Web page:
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The Freemason and the Telegraph

In December 10, 1842, the House of Representatives approved Professor Samuel Morse’s $30,000 appropriation to develop the first inter-state telegraph system. The funds established the Baltimore-Washington Telegraph line, which planned to transmit information between the two cities in lighting speed. Morse successfully tested the line two years later and decided to publicly unveil the new technological feat. On May 24, 1844, in the packed chambers of the Supreme Court, Morse asked his operator to transmit his message “What hath God Wrought”, a biblical phrase from the Book of Numbers, to his fellow operator stationed in the Mount Claire railway in Baltimore. Several minutes later he received a confirmation of his receipt.  With a series of strokes, Morse kicked off the telegraph age. 

Morse and his telegraph

A critical contributor to Morse’s success was Benjamin B. French, a former Grand Master of Masons for the District of Columbia, who served as assistant clerk of the House during the fateful day in December when Congress appropriated Morse’s grant. French played such an integral role in the early adoption of the telegraphs that his exploits where even included as part of his memorial published in the proceedings of the Grand Chapter of Royal Arch Masons. 





Excerpt from a Memorial Speech on the Life of B. B. French by Joseph T. Brown:

In fact, I may say, that the birth of this mighty enterprise [the telegraph] is to a great extended due to [French’s] active labors in its behalf. In a conversation, only a few days before his death, I incidentally remarked his connection with the infancy of Professor Morse’s great invention, and he then related the manner in which the enterprise was first inaugurated. He said that while the bill was pending in the House -- he being Assistant Clerk at the time -- his efforts in its behalf were earnestly olicited by Professor Morse and his friends. He examined carefully into the merits of the scheme, and became convinced of its feasibility and utility. But how to get it through the House was the question. Congress was then suffering with one of its periodical attacks of economy, and days of the session were drawing to a close, business was pressing, and the members almost universally regarded the enterprise as chimerical. Brother French, however, moved by the anxiety of Professor Morse, determined to undertake this almost hopeless task. He approached the members but could find no favor from them. Finally he laid the matter before the Speaker, and told him the bill must pass. “Surely, Mr. French, you do not believe in such chimerical nonsense,” was the response. “Surely I do,” was the reply, “and you and I will live to see these lines stretching all over the world. I tell you, Mr. Speaker, we must pass this bill through.” “Well,” said the Speaker, “I don’t believe in it, but to do you a favor, we will try. You, as assistant clerk, have charge of the table. I will call on you today for miscellaneous and unimportant bills, and in a moment of confusion, when the members have become accustomed to voting ‘aye,’ you slip in this, only don’t call the title too loud, and I will try to put it through without observation.” The ruse was successful. The bill was strategically introduced in a moment of extreme confusion and passed by an almost unanimous vote. Thus, by the efforts of one true man, of a vision of a little more extensive than ordinary, was an enterprise inaugurated, compelling the lightings of heaven to the service of man, destined with its silent voice to control the destinies of nations, to raise up and destroy empires, to carry messages of woe to the afflicted, and tidings of glad joy to the rejoicing.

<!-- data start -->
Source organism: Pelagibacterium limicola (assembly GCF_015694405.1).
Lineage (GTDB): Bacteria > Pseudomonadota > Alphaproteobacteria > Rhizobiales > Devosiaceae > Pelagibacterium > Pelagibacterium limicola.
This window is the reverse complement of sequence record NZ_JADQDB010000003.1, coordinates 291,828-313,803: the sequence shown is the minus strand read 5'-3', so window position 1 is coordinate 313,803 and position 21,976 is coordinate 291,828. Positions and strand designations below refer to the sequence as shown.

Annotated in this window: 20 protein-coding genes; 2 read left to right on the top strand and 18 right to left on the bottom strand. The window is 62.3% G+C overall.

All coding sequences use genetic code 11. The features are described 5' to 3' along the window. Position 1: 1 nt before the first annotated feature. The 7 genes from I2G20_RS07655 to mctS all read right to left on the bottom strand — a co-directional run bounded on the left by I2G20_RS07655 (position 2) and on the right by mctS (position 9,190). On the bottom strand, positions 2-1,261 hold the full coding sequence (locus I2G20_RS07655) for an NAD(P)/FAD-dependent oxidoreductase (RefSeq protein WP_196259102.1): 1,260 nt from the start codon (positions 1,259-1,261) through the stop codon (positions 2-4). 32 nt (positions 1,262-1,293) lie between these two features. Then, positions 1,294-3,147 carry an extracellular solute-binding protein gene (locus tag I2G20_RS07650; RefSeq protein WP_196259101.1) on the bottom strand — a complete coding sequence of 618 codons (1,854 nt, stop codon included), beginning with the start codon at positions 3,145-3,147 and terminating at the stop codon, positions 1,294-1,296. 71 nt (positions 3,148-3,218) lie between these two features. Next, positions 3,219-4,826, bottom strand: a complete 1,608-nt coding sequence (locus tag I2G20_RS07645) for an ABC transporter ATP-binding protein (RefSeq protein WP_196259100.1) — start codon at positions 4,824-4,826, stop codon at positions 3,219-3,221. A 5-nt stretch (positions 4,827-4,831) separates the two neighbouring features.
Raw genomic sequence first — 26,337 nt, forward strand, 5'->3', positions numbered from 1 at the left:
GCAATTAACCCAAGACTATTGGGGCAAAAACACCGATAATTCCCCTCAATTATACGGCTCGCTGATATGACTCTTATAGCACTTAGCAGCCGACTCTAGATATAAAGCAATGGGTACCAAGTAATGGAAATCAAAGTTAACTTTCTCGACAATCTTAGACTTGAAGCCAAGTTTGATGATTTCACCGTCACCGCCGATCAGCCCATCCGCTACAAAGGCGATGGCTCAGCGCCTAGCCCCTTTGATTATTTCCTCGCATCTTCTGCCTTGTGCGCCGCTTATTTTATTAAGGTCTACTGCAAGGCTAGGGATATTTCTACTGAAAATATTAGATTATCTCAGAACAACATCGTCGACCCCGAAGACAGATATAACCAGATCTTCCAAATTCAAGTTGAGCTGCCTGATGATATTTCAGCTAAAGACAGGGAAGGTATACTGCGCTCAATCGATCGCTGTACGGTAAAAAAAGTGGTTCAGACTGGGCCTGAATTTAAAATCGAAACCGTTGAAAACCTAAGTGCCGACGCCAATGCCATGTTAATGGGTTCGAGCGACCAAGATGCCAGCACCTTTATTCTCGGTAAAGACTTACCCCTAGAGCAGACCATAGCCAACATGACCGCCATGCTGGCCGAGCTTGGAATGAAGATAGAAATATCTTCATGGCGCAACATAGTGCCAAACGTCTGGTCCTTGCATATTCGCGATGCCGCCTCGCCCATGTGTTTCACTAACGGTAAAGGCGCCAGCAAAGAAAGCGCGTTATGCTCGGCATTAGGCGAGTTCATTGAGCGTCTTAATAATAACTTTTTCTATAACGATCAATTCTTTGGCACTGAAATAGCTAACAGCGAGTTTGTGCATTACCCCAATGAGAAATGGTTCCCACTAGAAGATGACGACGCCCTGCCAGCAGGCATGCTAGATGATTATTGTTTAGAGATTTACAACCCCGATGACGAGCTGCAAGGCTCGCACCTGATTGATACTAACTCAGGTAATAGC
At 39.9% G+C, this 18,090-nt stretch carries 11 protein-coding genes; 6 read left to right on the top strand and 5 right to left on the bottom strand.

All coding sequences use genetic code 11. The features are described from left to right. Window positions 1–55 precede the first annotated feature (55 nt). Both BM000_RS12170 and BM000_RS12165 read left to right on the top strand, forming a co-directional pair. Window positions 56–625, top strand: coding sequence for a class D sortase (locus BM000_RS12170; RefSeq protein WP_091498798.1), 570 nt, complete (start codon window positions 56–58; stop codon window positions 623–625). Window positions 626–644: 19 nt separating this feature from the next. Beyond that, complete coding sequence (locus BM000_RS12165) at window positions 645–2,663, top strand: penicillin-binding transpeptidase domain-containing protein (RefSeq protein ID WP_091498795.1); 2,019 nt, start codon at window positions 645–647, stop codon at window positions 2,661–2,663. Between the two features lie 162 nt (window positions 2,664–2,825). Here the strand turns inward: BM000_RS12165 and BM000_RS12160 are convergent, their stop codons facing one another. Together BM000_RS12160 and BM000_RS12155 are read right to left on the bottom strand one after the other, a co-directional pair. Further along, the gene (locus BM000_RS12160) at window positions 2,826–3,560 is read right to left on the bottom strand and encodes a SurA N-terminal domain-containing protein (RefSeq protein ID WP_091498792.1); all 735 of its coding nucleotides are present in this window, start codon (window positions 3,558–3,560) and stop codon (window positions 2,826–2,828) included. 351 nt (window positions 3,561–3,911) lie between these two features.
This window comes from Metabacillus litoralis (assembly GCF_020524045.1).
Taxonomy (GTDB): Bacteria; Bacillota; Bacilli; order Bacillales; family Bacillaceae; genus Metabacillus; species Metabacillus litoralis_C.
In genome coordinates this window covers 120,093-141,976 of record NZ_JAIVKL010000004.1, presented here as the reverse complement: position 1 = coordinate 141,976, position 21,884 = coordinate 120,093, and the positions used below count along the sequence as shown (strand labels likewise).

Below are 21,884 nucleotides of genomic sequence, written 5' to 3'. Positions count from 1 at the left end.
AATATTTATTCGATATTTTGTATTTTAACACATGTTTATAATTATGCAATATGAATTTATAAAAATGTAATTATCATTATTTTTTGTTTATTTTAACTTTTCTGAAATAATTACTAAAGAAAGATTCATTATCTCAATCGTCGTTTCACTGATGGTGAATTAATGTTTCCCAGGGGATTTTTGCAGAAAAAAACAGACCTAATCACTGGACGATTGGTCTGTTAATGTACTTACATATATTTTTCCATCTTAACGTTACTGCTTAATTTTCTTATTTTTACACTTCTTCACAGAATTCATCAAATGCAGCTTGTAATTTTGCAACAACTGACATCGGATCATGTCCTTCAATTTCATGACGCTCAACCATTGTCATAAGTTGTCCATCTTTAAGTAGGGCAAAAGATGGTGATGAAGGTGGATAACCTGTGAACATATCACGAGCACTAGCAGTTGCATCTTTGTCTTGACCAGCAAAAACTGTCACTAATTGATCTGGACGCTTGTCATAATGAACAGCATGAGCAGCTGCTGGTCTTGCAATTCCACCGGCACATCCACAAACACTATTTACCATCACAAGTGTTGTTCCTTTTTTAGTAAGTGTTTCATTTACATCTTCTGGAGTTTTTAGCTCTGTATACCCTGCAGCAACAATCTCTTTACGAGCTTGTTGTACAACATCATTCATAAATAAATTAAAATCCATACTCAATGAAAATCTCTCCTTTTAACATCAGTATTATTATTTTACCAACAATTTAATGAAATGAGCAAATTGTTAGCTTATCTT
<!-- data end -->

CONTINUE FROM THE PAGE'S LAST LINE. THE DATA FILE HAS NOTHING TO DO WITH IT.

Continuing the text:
With some quick thinking and help from the Speaker of the House, French was able to quietly sneak More’s request into appropriations. The event highlights an interesting moment in the history of the United States, as many members of Congress doubted the utility or necessity of a telegraphic system. 


Two years after this event, French became the Chief Clerk of the House but in 1847 lost re-election by a single vote. His interest in the telegraph unwavered and he left public office to serve as the President of the first telegraph company in the United States, Morse’s Magnetic Telegraph Company.


“For the next few years,” Brown notes in the proceedings, “[French] devoted himself exclusively to its interests, and it is largely owing to his energy, enterprise, and business tact, that this wonderful invention was raised from infancy to full manhood, and has spread itself across the face of the whole earth, across the towering mountains and under the swelling billows, bearing the whispers of man to man for thousands and thousands of miles.” French’s “maneuver” in the House and his later service as President of the MTC helped to bring about a communications revolution by the mid-nineteenth century. By 1854, telegraph lines out-paced their railroad counterparts with over 23,000 miles of wire in operation 

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